GOP PROTESTS AS SENATE ADVANCES LATE-NIGHT SPENDING BILL
By Andy Metzger
STATE HOUSE NEWS SERVICE
STATE HOUSE, BOSTON, OCT. 27, 2017....There was no eleventh hour agreement Thursday between the House and Senate on how to close the books on fiscal 2017 before an Oct. 31 deadline.
After receiving a budget bill from the House earlier in the day, the Senate passed an altered version at 11:30 p.m., drawing protestations from the branch's Republican caucus over the limited time to review it.
"This is a travesty that we're dealing with this now," said Sen. Vinny deMacedo, the ranking Republican on the Senate Committee on Ways and Means before the 28-8 vote.
The spending bill was taken up more than 12 hours into a pitched debate in the Senate over an omnibus criminal justice bill.
With the legislation (H 3979/S 2194) sent back the House and both branches scheduled to meet Friday, lawmakers could either compromise or dig in on their positions and appoint a conference committee to try and privately work out differences.
"The House could have set up the conference two weeks ago. And we didn't hold it up," President Stan Rosenberg told reporters after the Senate adjourned early Friday morning. "As soon as we got the first version, we went right to work on it. We sent it to them. They could have done the maneuver they did today two weeks ago, and they waited until today to do it in the middle of a very significant debate. We rose to the occasion and we did it."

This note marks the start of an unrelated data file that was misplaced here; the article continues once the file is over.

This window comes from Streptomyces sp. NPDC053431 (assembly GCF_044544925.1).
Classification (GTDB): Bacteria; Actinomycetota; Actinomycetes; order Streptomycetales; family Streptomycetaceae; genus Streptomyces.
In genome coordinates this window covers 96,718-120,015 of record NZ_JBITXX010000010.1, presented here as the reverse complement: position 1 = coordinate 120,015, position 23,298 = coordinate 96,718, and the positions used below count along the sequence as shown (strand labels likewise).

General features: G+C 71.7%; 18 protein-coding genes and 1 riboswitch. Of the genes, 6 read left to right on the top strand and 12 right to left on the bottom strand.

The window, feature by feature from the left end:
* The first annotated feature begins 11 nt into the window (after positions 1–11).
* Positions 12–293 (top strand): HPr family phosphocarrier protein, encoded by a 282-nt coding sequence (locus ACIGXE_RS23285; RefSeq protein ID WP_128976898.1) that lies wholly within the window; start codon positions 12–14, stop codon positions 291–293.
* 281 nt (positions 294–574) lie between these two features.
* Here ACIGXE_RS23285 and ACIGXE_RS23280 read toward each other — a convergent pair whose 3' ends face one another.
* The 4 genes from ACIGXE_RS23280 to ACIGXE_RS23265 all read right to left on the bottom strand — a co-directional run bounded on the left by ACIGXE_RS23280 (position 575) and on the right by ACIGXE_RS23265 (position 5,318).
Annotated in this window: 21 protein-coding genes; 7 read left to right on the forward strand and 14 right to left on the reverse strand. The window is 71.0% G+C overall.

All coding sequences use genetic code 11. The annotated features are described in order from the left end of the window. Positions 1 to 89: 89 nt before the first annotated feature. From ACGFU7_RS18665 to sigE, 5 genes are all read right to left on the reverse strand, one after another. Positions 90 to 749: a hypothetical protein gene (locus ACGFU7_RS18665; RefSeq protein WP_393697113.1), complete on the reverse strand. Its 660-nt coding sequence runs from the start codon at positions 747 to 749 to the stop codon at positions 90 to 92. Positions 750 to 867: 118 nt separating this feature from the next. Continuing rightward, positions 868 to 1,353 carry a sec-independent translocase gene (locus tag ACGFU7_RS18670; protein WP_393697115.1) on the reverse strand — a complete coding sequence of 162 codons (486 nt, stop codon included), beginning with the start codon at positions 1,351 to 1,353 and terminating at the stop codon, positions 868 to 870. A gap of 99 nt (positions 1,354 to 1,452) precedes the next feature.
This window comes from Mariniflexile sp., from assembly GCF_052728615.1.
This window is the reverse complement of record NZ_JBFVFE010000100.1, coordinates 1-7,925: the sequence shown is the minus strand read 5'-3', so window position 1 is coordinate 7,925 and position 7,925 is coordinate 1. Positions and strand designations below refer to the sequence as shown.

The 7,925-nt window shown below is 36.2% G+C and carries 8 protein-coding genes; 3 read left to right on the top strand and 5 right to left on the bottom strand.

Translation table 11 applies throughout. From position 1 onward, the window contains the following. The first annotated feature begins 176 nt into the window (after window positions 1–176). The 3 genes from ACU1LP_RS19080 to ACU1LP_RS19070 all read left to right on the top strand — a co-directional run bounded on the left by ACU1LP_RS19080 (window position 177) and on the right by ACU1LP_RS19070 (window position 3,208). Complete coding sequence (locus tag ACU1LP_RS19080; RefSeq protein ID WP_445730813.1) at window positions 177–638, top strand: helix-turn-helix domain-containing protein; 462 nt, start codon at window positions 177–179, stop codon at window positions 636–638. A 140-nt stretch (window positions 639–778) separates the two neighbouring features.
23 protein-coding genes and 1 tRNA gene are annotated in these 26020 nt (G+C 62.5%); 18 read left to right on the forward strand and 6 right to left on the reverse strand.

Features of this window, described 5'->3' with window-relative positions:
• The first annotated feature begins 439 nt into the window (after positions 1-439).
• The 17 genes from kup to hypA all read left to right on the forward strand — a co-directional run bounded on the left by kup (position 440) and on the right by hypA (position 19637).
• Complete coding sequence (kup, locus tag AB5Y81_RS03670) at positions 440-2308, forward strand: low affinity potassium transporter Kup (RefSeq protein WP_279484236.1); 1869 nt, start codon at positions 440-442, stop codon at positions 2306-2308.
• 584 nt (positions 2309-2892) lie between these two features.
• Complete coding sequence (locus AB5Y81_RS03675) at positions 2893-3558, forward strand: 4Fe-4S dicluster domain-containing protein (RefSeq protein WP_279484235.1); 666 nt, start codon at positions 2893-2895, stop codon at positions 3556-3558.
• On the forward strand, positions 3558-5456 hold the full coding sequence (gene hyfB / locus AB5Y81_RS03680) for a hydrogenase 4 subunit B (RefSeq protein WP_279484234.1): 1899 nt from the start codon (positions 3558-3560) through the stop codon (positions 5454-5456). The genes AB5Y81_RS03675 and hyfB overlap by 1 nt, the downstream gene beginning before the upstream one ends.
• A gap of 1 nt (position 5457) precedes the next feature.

While senators said negotiations with the House have been productive there are still substantive differences between the two bills, including how to go about banning or severely restricting bump stocks – devices that allow rifles to be fired rapidly.
Gun rights advocates prefer the Senate version, which would treat bump stocks and trigger cranks like machine guns, arguing the House language is too broad.
As of earlier this month, there were 1,865 active machine gun licenses in Massachusetts, according to the Office of Public Safety and Security, including 461 issued to certified instructors and 1,404 to collectors.
The new Senate version of the spending bill does not include $4.7 million for a violence prevention program called Safe and Successful Youth Initiative, one of the priorities of House Ways and Means Chairman Jeffrey Sánchez.
The Senate has been focused on closing the books on fiscal 2017, Senate Ways and Means Chairwoman Karen Spilka said, when asked about the violence prevention funding. She said, "We're closing out '17. We're not including any monies for '18."
In a statement early Thursday, Sanchez described the Safe and Successful Youth Initiative funding as "available FY17 revenue." He said, "If this money is not spent, it expires once the FY17 books are closed. SSYI programs in many of our communities need this money now and HHS is awaiting action in order to issue contracts."
The Senate bill includes $82.5 million to close the fiscal 2017 books, Spilka said on the floor.
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